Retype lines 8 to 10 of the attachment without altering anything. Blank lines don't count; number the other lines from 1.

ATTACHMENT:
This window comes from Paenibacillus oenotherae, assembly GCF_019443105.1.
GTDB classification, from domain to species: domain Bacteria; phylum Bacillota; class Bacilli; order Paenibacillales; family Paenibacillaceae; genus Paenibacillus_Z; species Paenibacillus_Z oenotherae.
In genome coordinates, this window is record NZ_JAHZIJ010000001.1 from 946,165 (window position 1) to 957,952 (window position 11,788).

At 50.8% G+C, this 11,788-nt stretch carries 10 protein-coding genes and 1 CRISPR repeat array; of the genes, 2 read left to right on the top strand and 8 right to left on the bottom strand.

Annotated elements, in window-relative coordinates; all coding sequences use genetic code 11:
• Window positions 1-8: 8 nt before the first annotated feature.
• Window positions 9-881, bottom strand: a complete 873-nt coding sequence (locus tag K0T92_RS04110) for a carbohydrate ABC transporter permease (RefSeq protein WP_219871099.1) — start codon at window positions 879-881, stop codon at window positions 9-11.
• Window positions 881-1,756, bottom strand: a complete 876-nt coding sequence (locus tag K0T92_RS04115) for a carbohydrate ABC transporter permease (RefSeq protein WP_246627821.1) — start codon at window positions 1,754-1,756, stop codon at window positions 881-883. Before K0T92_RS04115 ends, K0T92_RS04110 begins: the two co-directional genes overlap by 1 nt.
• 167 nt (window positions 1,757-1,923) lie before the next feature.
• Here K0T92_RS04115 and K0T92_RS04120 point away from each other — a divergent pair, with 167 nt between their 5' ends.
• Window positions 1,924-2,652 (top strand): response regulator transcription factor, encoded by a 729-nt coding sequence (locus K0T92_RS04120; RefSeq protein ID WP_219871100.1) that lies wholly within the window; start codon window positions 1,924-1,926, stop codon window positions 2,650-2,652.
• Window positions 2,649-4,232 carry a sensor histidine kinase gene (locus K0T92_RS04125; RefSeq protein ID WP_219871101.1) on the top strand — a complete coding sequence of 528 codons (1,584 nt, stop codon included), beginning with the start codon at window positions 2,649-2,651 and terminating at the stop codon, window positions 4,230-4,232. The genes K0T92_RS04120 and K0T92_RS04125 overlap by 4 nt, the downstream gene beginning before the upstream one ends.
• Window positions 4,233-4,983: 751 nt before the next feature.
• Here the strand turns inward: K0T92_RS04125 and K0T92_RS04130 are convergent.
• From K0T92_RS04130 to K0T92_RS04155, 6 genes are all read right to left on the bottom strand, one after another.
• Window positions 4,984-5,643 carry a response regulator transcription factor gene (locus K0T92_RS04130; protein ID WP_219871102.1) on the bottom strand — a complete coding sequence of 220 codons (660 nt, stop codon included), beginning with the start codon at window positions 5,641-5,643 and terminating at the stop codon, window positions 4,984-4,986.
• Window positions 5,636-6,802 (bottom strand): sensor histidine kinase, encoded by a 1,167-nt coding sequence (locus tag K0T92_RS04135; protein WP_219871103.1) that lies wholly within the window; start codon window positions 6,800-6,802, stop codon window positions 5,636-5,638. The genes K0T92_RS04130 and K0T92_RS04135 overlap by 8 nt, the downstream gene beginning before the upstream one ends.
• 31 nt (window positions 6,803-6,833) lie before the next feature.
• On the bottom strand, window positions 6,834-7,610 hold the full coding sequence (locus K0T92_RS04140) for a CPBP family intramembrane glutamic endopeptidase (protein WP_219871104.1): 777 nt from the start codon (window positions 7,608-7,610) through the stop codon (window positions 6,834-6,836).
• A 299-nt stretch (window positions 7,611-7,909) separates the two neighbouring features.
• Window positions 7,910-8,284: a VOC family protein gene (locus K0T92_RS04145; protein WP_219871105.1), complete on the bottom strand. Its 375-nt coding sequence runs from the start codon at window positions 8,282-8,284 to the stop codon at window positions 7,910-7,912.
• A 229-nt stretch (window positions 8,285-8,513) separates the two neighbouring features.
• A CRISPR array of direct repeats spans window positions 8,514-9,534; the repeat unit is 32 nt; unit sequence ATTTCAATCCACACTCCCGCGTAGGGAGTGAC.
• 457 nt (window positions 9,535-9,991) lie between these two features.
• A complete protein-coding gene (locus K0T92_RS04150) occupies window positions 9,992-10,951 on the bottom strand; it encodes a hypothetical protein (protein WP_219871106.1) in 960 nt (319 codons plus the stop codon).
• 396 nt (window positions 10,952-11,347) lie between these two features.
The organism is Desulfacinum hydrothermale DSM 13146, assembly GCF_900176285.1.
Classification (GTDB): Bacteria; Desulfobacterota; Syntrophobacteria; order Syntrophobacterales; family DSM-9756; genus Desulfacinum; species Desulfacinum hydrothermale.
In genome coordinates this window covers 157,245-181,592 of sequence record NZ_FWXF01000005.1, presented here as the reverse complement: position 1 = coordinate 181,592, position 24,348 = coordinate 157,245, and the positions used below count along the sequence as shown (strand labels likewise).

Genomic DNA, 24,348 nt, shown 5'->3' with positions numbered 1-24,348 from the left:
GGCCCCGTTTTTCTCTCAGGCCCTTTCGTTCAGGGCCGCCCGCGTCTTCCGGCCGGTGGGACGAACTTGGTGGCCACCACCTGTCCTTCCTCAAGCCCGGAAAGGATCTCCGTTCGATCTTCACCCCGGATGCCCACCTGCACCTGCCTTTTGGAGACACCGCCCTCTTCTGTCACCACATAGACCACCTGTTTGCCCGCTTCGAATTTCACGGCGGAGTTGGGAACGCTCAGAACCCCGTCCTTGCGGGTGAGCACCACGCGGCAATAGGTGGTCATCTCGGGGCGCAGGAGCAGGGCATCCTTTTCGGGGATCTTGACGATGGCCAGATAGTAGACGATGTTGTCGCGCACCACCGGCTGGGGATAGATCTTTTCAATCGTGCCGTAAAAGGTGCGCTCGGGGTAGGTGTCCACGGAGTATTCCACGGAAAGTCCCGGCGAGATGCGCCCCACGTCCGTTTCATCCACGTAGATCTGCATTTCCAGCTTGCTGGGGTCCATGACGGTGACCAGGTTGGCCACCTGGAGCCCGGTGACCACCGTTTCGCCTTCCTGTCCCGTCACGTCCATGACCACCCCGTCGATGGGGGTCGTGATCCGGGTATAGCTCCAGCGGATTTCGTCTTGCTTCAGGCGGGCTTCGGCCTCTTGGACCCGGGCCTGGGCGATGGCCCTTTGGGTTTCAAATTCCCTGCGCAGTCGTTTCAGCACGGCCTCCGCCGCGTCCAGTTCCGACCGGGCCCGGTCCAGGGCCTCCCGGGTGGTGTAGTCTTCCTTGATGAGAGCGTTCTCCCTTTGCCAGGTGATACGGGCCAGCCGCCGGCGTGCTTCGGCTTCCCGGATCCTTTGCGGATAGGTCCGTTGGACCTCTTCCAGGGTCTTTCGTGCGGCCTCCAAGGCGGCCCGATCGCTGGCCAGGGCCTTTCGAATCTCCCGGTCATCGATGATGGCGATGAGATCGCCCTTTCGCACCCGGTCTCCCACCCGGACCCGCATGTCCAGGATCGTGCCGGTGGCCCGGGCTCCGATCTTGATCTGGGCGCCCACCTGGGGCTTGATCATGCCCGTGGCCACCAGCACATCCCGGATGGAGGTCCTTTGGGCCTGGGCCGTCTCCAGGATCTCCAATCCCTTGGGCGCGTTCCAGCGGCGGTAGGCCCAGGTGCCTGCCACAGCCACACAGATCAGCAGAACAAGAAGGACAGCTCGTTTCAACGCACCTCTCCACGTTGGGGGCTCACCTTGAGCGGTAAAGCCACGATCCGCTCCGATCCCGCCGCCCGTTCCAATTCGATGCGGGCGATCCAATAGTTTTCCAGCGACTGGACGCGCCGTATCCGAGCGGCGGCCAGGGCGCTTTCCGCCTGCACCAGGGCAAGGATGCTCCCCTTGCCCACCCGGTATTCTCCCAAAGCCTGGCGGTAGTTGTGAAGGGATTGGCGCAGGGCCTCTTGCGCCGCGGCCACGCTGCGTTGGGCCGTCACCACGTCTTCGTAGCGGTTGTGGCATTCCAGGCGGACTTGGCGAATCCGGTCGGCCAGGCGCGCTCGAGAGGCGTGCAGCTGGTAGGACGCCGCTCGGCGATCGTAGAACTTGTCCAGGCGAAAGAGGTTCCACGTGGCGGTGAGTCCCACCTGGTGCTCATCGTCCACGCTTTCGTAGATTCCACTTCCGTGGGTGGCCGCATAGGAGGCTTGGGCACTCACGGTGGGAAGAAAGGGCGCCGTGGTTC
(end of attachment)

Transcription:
• Window positions 881-1,756, bottom strand: a complete 876-nt coding sequence (locus tag K0T92_RS04115) for a carbohydrate ABC transporter permease (RefSeq protein WP_246627821.1) — start codon at window positions 1,754-1,756, stop codon at window positions 881-883. Before K0T92_RS04115 ends, K0T92_RS04110 begins: the two co-directional genes overlap by 1 nt.
• 167 nt (window positions 1,757-1,923) lie before the next feature.
• Here K0T92_RS04115 and K0T92_RS04120 point away from each other — a divergent pair, with 167 nt between their 5' ends.